DescriptionLimiting IP rate: Cyber Security
This article will help you to understand how IP Rate Limiting works.
Let's assume we have the following settings:
|Amount of allowed requests per sec from one IP||50|
|Maximum amount of delayed request||40|
|Status code to return in response to rejected requests||555|
Your baseline is 50 requests per second (RPS). This means anything that is coming from a single IP, during a 1 second interval, with 50 RPS or less would be processed without any restrictions.
To account for traffic bursts we are using a second value - 40. This is your buffer size i.e: 40 requests that would be stored in the buffer and processed with some delay.
To summarize: at 50 RPS you should not be noticing any difference in request processing. At 51-90 RPS you would experience some delays. Anything above 90 RPS would get dropped with a 555 error. Use code 444 to prevent sending any response back to the front-end.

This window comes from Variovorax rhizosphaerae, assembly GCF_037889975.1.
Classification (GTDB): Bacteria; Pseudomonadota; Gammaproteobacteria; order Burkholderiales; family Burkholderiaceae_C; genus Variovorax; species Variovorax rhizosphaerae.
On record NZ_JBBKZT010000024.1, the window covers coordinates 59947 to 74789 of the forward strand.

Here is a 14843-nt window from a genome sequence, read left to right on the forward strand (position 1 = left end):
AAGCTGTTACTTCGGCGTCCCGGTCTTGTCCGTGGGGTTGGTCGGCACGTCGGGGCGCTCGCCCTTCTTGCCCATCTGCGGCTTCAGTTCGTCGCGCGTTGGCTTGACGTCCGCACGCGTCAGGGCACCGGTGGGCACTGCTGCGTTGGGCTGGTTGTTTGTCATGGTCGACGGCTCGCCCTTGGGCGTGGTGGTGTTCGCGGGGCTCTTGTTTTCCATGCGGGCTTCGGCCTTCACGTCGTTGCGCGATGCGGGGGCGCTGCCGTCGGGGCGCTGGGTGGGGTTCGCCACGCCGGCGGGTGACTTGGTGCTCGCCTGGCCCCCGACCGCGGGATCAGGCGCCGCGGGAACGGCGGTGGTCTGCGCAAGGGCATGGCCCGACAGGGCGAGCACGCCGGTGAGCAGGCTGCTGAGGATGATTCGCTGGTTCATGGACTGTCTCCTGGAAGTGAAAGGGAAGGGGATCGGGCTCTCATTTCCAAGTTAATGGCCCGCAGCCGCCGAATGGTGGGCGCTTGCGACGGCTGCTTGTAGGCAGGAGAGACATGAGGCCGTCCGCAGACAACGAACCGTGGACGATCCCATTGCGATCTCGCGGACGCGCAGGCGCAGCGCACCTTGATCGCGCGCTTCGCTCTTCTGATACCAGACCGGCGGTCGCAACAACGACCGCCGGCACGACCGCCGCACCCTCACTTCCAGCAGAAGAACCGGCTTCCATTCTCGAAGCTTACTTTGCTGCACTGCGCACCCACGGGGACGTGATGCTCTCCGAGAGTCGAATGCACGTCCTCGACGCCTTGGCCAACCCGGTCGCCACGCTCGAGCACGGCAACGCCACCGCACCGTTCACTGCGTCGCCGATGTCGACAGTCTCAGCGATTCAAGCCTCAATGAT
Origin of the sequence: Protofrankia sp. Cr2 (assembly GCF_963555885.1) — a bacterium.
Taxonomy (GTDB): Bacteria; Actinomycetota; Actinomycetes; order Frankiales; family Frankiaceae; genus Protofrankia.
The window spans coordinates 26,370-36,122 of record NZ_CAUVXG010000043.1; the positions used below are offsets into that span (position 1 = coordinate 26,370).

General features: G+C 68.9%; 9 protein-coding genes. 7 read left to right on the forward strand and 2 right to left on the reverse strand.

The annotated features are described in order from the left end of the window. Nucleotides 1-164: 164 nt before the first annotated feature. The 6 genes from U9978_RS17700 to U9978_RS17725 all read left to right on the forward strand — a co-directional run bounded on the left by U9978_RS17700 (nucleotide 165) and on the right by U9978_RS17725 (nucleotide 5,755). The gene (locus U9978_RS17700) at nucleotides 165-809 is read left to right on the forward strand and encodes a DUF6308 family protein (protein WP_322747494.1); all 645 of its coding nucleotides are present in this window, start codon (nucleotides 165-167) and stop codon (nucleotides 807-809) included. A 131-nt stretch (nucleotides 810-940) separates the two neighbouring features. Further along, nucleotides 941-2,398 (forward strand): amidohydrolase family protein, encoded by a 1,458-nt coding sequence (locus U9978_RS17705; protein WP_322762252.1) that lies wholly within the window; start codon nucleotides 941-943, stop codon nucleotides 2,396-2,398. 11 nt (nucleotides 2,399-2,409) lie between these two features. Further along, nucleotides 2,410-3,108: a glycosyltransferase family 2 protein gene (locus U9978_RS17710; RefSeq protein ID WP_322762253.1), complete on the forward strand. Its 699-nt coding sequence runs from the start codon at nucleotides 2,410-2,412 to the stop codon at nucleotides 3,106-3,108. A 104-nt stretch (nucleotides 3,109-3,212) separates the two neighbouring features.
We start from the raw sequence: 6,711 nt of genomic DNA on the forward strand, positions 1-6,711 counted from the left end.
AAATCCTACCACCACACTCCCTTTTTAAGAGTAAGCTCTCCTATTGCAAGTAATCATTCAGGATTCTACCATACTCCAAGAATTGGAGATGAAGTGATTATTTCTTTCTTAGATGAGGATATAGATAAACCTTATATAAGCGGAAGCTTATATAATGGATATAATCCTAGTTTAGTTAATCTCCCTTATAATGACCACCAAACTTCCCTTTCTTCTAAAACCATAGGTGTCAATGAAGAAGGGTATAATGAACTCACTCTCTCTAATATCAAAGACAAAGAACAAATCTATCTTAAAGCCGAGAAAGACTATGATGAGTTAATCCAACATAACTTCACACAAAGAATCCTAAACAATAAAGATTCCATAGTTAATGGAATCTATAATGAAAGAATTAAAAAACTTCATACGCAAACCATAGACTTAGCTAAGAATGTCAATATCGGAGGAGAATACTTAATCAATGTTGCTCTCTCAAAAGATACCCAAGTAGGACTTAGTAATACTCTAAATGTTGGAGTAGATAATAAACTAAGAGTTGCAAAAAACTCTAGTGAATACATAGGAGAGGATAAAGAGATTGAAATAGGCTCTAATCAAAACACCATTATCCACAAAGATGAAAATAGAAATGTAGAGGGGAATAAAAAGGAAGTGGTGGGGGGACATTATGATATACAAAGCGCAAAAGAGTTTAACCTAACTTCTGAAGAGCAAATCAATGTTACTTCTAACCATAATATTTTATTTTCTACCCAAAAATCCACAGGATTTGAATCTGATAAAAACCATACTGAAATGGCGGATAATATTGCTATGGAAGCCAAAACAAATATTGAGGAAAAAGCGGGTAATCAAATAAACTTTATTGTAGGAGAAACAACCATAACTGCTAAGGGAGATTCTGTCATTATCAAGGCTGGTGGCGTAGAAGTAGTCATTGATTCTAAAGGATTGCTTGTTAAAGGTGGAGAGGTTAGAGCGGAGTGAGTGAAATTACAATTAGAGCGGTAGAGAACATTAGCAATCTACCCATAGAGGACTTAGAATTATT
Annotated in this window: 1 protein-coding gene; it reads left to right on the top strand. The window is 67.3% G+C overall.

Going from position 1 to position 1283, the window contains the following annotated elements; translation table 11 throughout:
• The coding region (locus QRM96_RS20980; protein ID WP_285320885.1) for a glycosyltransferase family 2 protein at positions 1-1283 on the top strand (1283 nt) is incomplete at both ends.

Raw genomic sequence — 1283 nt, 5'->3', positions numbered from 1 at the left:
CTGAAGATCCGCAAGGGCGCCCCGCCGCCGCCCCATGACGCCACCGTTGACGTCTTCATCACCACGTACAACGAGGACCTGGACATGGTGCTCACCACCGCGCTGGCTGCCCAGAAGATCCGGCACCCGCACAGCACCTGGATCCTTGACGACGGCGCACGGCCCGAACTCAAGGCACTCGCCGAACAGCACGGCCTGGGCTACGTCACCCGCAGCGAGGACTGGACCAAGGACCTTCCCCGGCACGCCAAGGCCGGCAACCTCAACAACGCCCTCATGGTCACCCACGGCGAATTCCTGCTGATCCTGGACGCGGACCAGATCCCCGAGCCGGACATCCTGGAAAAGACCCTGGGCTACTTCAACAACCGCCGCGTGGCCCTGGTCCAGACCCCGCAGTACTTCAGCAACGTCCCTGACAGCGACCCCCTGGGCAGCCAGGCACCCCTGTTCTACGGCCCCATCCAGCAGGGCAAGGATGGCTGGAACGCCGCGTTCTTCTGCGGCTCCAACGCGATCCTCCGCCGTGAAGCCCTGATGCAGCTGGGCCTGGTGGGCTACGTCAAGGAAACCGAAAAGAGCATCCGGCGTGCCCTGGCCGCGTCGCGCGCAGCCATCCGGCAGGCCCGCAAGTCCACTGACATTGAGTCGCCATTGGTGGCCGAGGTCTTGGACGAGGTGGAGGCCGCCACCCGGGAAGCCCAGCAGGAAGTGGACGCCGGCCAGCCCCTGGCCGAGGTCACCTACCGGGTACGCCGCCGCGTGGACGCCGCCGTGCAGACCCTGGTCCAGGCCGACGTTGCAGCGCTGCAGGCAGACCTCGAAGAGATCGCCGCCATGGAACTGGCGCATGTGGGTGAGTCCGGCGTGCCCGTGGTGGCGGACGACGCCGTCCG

You can also set the buffer size to 0 and that would mean that anything above 50 RPS from a single IP, during a 1 second interval, would be dropped with a 555 error.
Things to keep in mind:
- Initially it would make sense to set some error code (e.g: 555) so you could get feedback from real users in case your configured values are too low. Please note that the error code 444 does not send a response to the front-end.
- AJAX heavy apps are very chatty in terms of RPS. Therefore, finding the optimum RPS value might take some experimenting and time.
- Users behind proxies could be coming with the same IP. Therefore, finding the optimum RPS value might take some experimenting and time.